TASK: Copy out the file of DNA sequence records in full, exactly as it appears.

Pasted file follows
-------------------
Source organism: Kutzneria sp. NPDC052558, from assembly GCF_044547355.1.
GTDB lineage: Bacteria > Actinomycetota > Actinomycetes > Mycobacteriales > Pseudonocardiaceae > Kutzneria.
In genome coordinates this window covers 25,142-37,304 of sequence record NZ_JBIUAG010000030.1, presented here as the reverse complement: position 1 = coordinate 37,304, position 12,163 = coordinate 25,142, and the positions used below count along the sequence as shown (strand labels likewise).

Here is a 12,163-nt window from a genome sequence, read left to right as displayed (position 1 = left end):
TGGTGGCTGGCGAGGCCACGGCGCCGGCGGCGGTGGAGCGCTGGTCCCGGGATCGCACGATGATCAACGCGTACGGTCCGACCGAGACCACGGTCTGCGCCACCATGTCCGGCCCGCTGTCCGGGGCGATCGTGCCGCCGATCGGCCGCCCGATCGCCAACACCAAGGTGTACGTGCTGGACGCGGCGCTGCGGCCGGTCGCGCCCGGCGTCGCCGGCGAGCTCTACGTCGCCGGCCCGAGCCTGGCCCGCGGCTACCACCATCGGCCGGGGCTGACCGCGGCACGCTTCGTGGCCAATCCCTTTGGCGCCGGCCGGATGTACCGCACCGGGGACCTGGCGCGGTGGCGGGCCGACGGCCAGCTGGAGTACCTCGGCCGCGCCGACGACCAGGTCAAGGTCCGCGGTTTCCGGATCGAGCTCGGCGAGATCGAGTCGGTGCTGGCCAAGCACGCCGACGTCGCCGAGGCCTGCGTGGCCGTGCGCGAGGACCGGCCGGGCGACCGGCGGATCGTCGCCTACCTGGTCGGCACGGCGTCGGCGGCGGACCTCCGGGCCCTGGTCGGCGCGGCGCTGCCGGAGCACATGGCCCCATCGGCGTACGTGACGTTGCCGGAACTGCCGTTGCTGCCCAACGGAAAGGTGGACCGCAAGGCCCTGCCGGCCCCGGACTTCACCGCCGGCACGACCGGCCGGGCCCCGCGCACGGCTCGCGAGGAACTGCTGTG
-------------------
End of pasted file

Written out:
Source organism: Kutzneria sp. NPDC052558, from assembly GCF_044547355.1.
GTDB lineage: Bacteria > Actinomycetota > Actinomycetes > Mycobacteriales > Pseudonocardiaceae > Kutzneria.
In genome coordinates this window covers 25,142-37,304 of sequence record NZ_JBIUAG010000030.1, presented here as the reverse complement: position 1 = coordinate 37,304, position 12,163 = coordinate 25,142, and the positions used below count along the sequence as shown (strand labels likewise).

Here is a 12,163-nt window from a genome sequence, read left to right as displayed (position 1 = left end):
TGGTGGCTGGCGAGGCCACGGCGCCGGCGGCGGTGGAGCGCTGGTCCCGGGATCGCACGATGATCAACGCGTACGGTCCGACCGAGACCACGGTCTGCGCCACCATGTCCGGCCCGCTGTCCGGGGCGATCGTGCCGCCGATCGGCCGCCCGATCGCCAACACCAAGGTGTACGTGCTGGACGCGGCGCTGCGGCCGGTCGCGCCCGGCGTCGCCGGCGAGCTCTACGTCGCCGGCCCGAGCCTGGCCCGCGGCTACCACCATCGGCCGGGGCTGACCGCGGCACGCTTCGTGGCCAATCCCTTTGGCGCCGGCCGGATGTACCGCACCGGGGACCTGGCGCGGTGGCGGGCCGACGGCCAGCTGGAGTACCTCGGCCGCGCCGACGACCAGGTCAAGGTCCGCGGTTTCCGGATCGAGCTCGGCGAGATCGAGTCGGTGCTGGCCAAGCACGCCGACGTCGCCGAGGCCTGCGTGGCCGTGCGCGAGGACCGGCCGGGCGACCGGCGGATCGTCGCCTACCTGGTCGGCACGGCGTCGGCGGCGGACCTCCGGGCCCTGGTCGGCGCGGCGCTGCCGGAGCACATGGCCCCATCGGCGTACGTGACGTTGCCGGAACTGCCGTTGCTGCCCAACGGAAAGGTGGACCGCAAGGCCCTGCCGGCCCCGGACTTCACCGCCGGCACGACCGGCCGGGCCCCGCGCACGGCTCGCGAGGAACTGCTGTG